The Language Instinct: The New Science of Language and Mind

Front Cover
Penguin, 2000 - 548 pages
Simply by making noises with our mouths, we can reliably cause precise new combinations of ideas to arise in each other's minds. The ability comes so naturally that we are apt to forget what a miracle it is. Pursuing the ideas of Darwin and Chomsky, Steven Pinker offers a look at why we use language and where this ability comes from. Rather than being an acquired cultural artefact, it is vigorously argued that language is a biological adaptation to communicate information and as such is a system of great richness and beauty. Using examples of the way language is used in daily life from the mouths of children to the pontifications of politicians, Pinker explores this system and our instinct to use it.

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User Review  - mrgan - LibraryThing

A classic of popular (and at times, fairly academic) linguistics. The ideal gift for someone with an interest in language who's tired of hearing nothing about it in the mainstream but arguments over "proper" English and word origin fairy tales. Read full review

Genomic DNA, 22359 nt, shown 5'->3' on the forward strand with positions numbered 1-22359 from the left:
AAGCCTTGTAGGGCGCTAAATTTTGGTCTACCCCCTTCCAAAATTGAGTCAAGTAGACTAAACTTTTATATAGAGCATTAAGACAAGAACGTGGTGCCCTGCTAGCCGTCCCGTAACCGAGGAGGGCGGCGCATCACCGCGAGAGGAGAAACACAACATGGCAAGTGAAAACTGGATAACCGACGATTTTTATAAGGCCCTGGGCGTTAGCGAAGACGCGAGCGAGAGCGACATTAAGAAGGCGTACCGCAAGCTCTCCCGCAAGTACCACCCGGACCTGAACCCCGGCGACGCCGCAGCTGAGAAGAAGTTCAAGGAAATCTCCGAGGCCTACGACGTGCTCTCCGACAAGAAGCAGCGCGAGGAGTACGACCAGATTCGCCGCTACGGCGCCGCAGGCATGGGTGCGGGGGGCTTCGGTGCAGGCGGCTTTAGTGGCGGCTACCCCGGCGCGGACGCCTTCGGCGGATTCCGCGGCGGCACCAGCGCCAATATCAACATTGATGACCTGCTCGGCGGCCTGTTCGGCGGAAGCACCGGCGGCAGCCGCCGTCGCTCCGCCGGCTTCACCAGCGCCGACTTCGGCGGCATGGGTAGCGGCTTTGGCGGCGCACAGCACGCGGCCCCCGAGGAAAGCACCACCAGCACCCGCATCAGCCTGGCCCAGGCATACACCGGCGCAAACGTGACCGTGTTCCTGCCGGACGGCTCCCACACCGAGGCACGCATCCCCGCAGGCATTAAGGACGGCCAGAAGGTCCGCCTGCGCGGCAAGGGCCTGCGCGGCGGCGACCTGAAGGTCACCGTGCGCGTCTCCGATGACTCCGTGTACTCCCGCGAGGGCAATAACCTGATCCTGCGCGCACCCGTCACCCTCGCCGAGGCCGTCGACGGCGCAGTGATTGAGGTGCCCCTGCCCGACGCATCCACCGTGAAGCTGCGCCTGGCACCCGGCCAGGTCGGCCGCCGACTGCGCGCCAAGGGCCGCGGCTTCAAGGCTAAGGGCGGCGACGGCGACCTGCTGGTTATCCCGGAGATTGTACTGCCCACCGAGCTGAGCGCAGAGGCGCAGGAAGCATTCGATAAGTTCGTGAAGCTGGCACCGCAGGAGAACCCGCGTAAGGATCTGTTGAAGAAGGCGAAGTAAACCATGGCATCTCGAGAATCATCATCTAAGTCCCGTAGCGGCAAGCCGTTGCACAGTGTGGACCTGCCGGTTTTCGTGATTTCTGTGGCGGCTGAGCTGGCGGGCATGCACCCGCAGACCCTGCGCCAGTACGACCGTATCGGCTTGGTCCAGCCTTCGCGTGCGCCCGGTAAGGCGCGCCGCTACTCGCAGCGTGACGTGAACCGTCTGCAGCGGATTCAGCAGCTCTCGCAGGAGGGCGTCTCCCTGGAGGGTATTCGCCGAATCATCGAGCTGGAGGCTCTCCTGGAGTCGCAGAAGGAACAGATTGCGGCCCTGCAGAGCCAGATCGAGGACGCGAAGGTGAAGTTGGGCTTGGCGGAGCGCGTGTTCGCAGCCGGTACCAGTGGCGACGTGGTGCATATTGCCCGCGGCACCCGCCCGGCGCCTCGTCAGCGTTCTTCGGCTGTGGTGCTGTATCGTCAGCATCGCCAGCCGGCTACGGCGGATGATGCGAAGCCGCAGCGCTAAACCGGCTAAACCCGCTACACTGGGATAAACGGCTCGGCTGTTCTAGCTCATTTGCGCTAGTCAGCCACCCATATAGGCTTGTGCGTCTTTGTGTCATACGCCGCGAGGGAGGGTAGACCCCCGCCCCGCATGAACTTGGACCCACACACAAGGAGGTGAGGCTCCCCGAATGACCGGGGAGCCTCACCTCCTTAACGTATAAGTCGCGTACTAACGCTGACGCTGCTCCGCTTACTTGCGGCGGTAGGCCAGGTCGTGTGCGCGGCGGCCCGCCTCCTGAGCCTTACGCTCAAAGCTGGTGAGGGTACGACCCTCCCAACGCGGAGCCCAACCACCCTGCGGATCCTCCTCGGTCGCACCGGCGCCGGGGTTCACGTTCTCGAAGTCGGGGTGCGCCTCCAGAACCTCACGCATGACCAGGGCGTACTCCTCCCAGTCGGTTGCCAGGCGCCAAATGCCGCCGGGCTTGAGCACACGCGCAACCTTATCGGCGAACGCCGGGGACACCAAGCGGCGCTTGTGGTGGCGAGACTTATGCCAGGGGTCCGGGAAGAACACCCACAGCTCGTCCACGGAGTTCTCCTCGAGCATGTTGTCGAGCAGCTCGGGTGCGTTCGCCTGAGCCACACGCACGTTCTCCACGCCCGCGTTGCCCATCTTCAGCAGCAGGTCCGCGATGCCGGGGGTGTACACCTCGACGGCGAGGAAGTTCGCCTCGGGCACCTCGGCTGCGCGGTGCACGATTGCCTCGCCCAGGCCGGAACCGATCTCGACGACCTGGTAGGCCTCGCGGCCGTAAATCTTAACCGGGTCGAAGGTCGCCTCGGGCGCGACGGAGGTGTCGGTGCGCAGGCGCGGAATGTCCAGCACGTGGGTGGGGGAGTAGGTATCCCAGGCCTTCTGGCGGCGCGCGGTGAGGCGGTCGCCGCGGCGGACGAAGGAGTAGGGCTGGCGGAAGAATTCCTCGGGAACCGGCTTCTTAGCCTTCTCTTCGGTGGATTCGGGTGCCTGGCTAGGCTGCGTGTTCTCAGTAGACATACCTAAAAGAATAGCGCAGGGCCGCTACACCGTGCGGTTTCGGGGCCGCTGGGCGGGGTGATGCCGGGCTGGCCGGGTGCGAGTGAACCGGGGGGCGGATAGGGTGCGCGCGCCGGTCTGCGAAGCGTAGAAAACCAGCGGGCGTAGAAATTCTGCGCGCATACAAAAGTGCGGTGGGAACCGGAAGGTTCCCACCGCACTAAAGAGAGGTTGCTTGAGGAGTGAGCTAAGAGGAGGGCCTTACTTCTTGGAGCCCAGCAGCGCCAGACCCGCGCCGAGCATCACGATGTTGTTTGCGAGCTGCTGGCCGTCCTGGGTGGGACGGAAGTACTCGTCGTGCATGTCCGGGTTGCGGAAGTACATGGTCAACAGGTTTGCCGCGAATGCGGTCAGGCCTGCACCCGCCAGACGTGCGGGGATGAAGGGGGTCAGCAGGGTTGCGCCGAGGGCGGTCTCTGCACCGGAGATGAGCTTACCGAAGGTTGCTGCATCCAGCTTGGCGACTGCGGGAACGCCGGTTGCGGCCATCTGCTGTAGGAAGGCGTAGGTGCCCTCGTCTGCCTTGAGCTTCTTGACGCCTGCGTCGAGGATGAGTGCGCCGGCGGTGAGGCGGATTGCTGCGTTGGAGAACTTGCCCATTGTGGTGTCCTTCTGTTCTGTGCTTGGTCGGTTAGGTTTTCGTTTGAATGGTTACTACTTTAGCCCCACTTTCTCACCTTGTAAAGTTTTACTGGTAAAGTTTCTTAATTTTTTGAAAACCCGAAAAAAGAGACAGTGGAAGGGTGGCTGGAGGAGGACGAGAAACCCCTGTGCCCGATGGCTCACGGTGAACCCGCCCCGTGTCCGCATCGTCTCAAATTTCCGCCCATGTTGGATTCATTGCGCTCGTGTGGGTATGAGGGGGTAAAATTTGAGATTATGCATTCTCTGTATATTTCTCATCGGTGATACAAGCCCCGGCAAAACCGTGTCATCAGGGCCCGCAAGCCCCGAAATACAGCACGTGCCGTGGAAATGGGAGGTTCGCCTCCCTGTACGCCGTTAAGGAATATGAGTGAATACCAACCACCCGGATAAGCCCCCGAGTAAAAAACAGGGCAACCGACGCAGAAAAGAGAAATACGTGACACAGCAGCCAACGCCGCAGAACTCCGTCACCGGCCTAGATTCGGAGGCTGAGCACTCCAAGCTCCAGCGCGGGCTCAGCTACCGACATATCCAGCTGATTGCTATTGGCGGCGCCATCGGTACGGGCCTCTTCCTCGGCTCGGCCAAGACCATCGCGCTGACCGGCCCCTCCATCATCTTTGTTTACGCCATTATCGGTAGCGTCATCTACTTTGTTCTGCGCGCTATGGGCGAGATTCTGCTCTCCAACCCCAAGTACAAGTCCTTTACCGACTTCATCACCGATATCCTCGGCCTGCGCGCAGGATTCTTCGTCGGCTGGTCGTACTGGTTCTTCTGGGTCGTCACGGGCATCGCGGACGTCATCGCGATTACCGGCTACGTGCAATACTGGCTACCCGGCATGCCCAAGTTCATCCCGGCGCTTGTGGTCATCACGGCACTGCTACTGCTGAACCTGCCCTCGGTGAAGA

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User Review  - Razinha - LibraryThing

This is listed as one of the New Scientist Top 25 Most Influential Popular Science books. The thesis is solid...the execution burdensome. Here's a thought: make a point; reinforce a point; if at that ... Read full review

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About the author (2000)

Steven Arthur Pinker was born on September 18, 1954 in Canada. He is an experimental psychologist, cognitive scientist, linguist, and author. He is a psychology professor at Harvard University. He is the author of several non-fiction books including The Language Instinct, How the Mind Works, Words and Rules, The Blank Slate, The Stuff of Thought, and The Sense of Style: The Thinking Person's Guide to Writing in the 21st Century. His research in cognitive psychology has won the Early Career Award in 1984 and Boyd McCandless Award in 1986 from the American Psychological Association, the Troland Research Award in 1993 from the National Academy of Sciences, the Henry Dale Prize in 2004 from the Royal Institution of Great Britain, and the George Miller Prize in 2010 from the Cognitive Neuroscience Society. He was twice a finalist for the Pulitzer Prize, in 1998 and in 2003. In 2006, he received the American Humanist Association's Humanist of the Year award for his contributions to public understanding of human evolution.

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